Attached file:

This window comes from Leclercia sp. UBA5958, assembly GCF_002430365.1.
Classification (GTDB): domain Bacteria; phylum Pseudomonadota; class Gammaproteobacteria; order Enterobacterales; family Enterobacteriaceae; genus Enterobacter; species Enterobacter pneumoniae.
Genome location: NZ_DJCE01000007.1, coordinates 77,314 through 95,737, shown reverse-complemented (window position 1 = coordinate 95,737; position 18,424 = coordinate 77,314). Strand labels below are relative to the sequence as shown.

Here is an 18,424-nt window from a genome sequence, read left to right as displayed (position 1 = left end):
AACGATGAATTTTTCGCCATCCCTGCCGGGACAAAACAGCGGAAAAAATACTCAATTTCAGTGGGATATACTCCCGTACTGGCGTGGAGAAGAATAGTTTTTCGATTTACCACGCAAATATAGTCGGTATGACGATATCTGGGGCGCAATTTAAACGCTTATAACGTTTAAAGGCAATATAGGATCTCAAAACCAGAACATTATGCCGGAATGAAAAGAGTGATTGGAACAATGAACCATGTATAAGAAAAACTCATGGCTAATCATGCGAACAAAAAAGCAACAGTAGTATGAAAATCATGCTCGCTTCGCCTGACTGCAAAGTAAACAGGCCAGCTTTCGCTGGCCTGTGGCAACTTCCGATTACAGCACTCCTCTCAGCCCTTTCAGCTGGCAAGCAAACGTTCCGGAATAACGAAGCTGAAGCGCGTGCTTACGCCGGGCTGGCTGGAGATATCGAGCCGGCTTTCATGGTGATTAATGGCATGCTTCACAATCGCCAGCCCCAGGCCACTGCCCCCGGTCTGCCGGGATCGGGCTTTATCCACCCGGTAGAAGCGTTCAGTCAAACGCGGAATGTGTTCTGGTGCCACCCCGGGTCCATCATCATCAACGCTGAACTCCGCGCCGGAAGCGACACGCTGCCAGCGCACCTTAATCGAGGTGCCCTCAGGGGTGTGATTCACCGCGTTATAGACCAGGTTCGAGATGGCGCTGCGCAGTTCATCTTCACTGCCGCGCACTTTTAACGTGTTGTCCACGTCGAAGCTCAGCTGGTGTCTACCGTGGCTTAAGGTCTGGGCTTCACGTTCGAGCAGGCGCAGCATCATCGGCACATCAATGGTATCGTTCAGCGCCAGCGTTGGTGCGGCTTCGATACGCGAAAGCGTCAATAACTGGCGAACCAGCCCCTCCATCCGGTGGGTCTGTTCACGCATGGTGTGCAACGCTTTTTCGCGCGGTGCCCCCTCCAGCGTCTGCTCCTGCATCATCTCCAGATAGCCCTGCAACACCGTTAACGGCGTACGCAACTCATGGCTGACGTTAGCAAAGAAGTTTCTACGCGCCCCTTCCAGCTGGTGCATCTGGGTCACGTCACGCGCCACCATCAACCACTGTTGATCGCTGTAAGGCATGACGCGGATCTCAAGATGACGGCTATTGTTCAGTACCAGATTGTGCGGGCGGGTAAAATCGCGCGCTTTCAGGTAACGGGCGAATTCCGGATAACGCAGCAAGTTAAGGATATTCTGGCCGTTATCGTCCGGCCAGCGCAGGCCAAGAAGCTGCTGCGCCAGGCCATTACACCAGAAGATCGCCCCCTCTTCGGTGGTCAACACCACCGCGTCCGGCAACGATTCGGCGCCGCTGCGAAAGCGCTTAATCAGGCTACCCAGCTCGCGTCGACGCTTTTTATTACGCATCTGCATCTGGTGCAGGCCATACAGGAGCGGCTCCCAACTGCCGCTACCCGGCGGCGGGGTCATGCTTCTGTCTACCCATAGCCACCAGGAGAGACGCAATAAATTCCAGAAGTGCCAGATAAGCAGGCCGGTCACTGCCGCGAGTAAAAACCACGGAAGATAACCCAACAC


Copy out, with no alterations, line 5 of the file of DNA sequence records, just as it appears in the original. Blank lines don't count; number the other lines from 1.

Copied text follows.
AACGATGAATTTTTCGCCATCCCTGCCGGGACAAAACAGCGGAAAAAATACTCAATTTCAGTGGGATATACTCCCGTACTGGCGTGGAGAAGAATAGTTTTTCGATTTACCACGCAAATATAGTCGGTATGACGATATCTGGGGCGCAATTTAAACGCTTATAACGTTTAAAGGCAATATAGGATCTCAAAACCAGAACATTATGCCGGAATGAAAAGAGTGATTGGAACAATGAACCATGTATAAGAAAAACTCATGGCTAATCATGCGAACAAAAAAGCAACAGTAGTATGAAAATCATGCTCGCTTCGCCTGACTGCAAAGTAAACAGGCCAGCTTTCGCTGGCCTGTGGCAACTTCCGATTACAGCACTCCTCTCAGCCCTTTCAGCTGGCAAGCAAACGTTCCGGAATAACGAAGCTGAAGCGCGTGCTTACGCCGGGCTGGCTGGAGATATCGAGCCGGCTTTCATGGTGATTAATGGCATGCTTCACAATCGCCAGCCCCAGGCCACTGCCCCCGGTCTGCCGGGATCGGGCTTTATCCACCCGGTAGAAGCGTTCAGTCAAACGCGGAATGTGTTCTGGTGCCACCCCGGGTCCATCATCATCAACGCTGAACTCCGCGCCGGAAGCGACACGCTGCCAGCGCACCTTAATCGAGGTGCCCTCAGGGGTGTGATTCACCGCGTTATAGACCAGGTTCGAGATGGCGCTGCGCAGTTCATCTTCACTGCCGCGCACTTTTAACGTGTTGTCCACGTCGAAGCTCAGCTGGTGTCTACCGTGGCTTAAGGTCTGGGCTTCACGTTCGAGCAGGCGCAGCATCATCGGCACATCAATGGTATCGTTCAGCGCCAGCGTTGGTGCGGCTTCGATACGCGAAAGCGTCAATAACTGGCGAACCAGCCCCTCCATCCGGTGGGTCTGTTCACGCATGGTGTGCAACGCTTTTTCGCGCGGTGCCCCCTCCAGCGTCTGCTCCTGCATCATCTCCAGATAGCCCTGCAACACCGTTAACGGCGTACGCAACTCATGGCTGACGTTAGCAAAGAAGTTTCTACGCGCCCCTTCCAGCTGGTGCATCTGGGTCACGTCACGCGCCACCATCAACCACTGTTGATCGCTGTAAGGCATGACGCGGATCTCAAGATGACGGCTATTGTTCAGTACCAGATTGTGCGGGCGGGTAAAATCGCGCGCTTTCAGGTAACGGGCGAATTCCGGATAACGCAGCAAGTTAAGGATATTCTGGCCGTTATCGTCCGGCCAGCGCAGGCCAAGAAGCTGCTGCGCCAGGCCATTACACCAGAAGATCGCCCCCTCTTCGGTGGTCAACACCACCGCGTCCGGCAACGATTCGGCGCCGCTGCGAAAGCGCTTAATCAGGCTACCCAGCTCGCGTCGACGCTTTTTATTACGCATCTGCATCTGGTGCAGGCCATACAGGAGCGGCTCCCAACTGCCGCTACCCGGCGGCGGGGTCATGCTTCTGTCTACCCATAGCCACCAGGAGAGACGCAATAAATTCCAGAAGTGCCAGATAAGCAGGCCGGTCACTGCCGCGAGTAAAAACCACGGAAGATAACCCAACAC